It looks as if our long national (geek) nightmare is over!
According to the Hollywood Reporter, talks between Twentieth Century Fox and Warner Brothers Studios have proven fruitful and they have reached an agreement over the contested distribution rights for the Watchmen film.
Terms of the agreement will not be disclosed, but it is said to involve a sizable cash payment to Fox and a percentage of the film’s boxoffice. Fox will not be a co-distributor on the film, nor will it own a piece of the “Watchmen” property going forward. The studios are set to release a joint statement announcing the agreement Friday.
A Warners spokesperson would not comment on the settlement. A Fox spokesman said no final deal had been reached.
Earlier today, we gave you a round up of the recent legal troubles that the film has gone through in the few remaining weeks before its scheduled release on March 6. Writer William Gatevackes even suggested that this conflict would end in a settlement. Ultimately, Hollywood is a business, and Fox just wanted their piece of the pie. That makes another party with whom Warners will have to share profits from the film, in addition to overseas distributor Paramount and the film’s co-financer Legendary Pictures. There’s going to be a lot of scrutiny of Warner’s books in the future. And I wouldn’t be surprised if a trip back to the courtroom were to take place sometime in the future.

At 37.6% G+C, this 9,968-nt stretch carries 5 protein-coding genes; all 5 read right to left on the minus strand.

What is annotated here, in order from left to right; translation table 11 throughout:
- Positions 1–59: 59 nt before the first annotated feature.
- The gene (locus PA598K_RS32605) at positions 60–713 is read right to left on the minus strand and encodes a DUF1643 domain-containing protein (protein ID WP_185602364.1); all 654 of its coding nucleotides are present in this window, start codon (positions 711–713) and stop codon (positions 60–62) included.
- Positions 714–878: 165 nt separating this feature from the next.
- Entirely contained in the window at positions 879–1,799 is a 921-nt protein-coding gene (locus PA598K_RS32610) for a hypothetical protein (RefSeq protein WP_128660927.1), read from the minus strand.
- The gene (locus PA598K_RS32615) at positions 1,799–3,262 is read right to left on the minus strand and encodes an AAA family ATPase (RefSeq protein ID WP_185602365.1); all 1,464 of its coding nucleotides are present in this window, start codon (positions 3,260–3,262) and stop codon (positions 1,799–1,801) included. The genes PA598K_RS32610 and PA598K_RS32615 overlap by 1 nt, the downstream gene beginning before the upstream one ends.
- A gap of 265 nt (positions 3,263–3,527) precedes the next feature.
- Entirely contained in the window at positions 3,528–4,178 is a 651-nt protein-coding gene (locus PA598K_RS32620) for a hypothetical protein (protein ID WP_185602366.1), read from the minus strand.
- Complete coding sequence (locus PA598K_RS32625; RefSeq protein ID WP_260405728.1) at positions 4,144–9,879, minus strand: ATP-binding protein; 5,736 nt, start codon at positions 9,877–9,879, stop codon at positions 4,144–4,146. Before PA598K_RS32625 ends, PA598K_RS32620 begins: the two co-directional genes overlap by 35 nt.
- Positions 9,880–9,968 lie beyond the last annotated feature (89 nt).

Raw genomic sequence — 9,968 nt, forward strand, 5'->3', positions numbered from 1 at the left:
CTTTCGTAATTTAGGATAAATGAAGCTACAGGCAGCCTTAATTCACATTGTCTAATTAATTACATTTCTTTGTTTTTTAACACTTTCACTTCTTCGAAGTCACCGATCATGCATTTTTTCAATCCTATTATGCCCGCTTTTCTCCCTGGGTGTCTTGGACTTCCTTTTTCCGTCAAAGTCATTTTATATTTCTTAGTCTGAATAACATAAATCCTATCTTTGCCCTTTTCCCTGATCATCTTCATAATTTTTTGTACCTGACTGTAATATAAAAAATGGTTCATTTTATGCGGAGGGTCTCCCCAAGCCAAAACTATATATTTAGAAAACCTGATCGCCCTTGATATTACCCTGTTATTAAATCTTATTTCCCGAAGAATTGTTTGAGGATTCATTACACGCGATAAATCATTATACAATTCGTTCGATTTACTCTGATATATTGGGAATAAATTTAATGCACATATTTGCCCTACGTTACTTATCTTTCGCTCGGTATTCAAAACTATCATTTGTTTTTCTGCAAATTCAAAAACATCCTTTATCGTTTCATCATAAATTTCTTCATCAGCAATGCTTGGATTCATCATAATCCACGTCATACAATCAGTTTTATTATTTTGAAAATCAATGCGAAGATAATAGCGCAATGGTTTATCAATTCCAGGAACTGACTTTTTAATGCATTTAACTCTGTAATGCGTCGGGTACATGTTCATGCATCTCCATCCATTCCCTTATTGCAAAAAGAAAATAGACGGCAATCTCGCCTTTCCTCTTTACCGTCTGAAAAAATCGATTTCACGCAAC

I don’t know, I’m not a legal scholar, but if this settlement came about because Fox still owned the rights, then doesn’t that make the previous agreement with Paramount invalid? It’s my understanding that the agreement came about because Paramount claimed they owned rights to the property. It looks like they didn’t. So why are they still involved?
Paramount’s deal to distribute WATCHMEN overseas may (and I’m not sure about this) have come about as a settlement to any question about what rights Paramount still held.
I think there lies within this entire saga, well hell of an interesting book, similar to “Fatal Subtraction,” the book about the Art Buchwald/COMING TO AMERICA legal flap or FINAL CUT, which was about how Cimino’s HEAVEN’S GATE almost destroyed United Artists.